So let’s talk about that younger son who demanded his inheritance early. Oh what fun he had. The young man went out and pretty much bought and did anything and everything he wanted. I believe if we read between the lines he spent much of his money on fast women, probably lots of strong drinks, some gambling and every fine thing that he could get his hands on until eventually the money ran out because he squandered it all and was taken great advantage of by friends and acquaintances that didn’t stick around when it was gone. Pretty soon he found himself homeless and helpless and working in the muck and the mire feeding the pigs.

We raised pigs on the farm when I was young, but I can’t really see in my mind the muck and the mire that is implied here. I think maybe our corrals were too open. Our pigs especially the piglets and the smaller, pre-100 pounders were a little too free-ranging to fit into this story. But I can relate to how they were fed with the corn cobs and the slop. There was no need to think of composting any of the garden peelings as long as we had the pigs on the farm, they ate it all, they had all of those scraps. My experience with pigs doesn’t really give me a good background for thinking about how low this young man had fallen. See, I always forget the difference in religion and culture from us as Christians living in South Dakota today, to someone of Jewish culture and nationality living in the time of Jesus. I always forget about the fact that pork and pigs is considered unclean in the Jewish religion. Saying that this boy has taken a job working with swine is the lowest of the low. Perhaps if he were tending camels or sheep or chickens it wouldn’t be so bad, but not swine, there was nothing worse that he could have stooped to doing.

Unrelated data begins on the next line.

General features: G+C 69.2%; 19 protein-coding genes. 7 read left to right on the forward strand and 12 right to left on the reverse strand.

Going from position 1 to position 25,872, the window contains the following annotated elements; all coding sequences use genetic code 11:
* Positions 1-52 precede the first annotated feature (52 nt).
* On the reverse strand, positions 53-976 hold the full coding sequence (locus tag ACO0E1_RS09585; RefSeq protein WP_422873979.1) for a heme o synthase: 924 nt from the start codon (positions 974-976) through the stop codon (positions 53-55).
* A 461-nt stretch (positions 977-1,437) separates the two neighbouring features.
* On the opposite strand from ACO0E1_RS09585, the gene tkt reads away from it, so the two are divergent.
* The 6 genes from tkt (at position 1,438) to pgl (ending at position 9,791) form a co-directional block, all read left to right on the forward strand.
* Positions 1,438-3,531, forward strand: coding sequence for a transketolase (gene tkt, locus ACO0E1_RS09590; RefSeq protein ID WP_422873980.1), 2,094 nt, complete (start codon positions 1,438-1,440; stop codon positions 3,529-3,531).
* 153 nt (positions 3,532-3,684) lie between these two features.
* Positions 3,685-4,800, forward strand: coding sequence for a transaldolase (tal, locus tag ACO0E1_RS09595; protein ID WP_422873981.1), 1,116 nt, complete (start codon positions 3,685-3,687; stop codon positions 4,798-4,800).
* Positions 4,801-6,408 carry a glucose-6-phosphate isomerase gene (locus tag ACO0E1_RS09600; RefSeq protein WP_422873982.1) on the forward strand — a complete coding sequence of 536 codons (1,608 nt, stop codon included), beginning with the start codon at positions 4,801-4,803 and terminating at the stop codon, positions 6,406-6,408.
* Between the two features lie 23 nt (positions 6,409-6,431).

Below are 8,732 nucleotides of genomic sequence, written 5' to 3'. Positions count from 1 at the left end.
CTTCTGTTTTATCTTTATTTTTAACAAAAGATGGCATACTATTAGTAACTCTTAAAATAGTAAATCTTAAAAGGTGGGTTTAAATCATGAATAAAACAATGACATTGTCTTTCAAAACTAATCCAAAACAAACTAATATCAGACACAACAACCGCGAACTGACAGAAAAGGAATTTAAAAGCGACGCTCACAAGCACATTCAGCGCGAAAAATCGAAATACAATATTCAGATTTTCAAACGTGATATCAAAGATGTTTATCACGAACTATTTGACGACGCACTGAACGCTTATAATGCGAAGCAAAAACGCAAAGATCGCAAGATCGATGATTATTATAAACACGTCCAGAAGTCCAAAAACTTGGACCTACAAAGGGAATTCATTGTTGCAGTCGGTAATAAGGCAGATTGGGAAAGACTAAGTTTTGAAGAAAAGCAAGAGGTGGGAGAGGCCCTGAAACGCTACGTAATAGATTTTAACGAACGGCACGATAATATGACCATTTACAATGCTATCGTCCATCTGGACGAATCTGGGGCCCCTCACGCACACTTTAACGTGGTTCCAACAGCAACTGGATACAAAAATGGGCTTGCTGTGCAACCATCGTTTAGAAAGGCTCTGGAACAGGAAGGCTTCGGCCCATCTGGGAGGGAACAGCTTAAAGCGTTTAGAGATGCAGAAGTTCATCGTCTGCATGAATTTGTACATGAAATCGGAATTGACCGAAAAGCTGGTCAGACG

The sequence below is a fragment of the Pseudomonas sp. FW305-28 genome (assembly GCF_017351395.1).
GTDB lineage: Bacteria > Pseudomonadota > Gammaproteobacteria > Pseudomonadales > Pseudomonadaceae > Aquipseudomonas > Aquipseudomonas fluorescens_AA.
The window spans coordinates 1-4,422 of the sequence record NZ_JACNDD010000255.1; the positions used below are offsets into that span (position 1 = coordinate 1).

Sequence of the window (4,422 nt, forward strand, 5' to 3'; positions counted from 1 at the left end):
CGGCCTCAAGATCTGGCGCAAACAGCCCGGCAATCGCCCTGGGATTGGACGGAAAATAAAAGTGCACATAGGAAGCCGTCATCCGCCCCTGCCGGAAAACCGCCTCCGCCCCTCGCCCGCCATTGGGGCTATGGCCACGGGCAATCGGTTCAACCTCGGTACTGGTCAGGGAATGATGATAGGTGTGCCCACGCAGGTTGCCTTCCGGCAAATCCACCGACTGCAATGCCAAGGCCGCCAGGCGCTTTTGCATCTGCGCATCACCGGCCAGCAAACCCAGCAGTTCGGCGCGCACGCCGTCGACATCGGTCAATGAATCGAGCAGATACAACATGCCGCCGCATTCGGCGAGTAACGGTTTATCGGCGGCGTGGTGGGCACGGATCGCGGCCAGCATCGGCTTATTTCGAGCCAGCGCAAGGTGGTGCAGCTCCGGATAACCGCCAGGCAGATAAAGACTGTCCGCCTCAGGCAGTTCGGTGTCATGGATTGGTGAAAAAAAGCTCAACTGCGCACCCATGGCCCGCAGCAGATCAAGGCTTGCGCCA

Now the other child in the story, the elder son, isn’t really shown until the end, and his point of view might be the one that some of us relate to. Although we might at times feel a little like the squandering youngest son when we stray off the right road, more likely than not, as church attending Christians, we probably want to feel like we are in line with that oldest son. We want to empathize with the one who stays home with the parents, the one who does the right things. We want to feel like the responsible one, who always gets taken advantage of. We are over worked and underappreciated. And just once, just once we would like to feel like our parent is proud of us and wants to show us off to the world. This son reminds me a little bit of Esau, but without the line about selling his birthright. We never find out what this son chooses to do in the end, but we know that this son is very much loved by his father.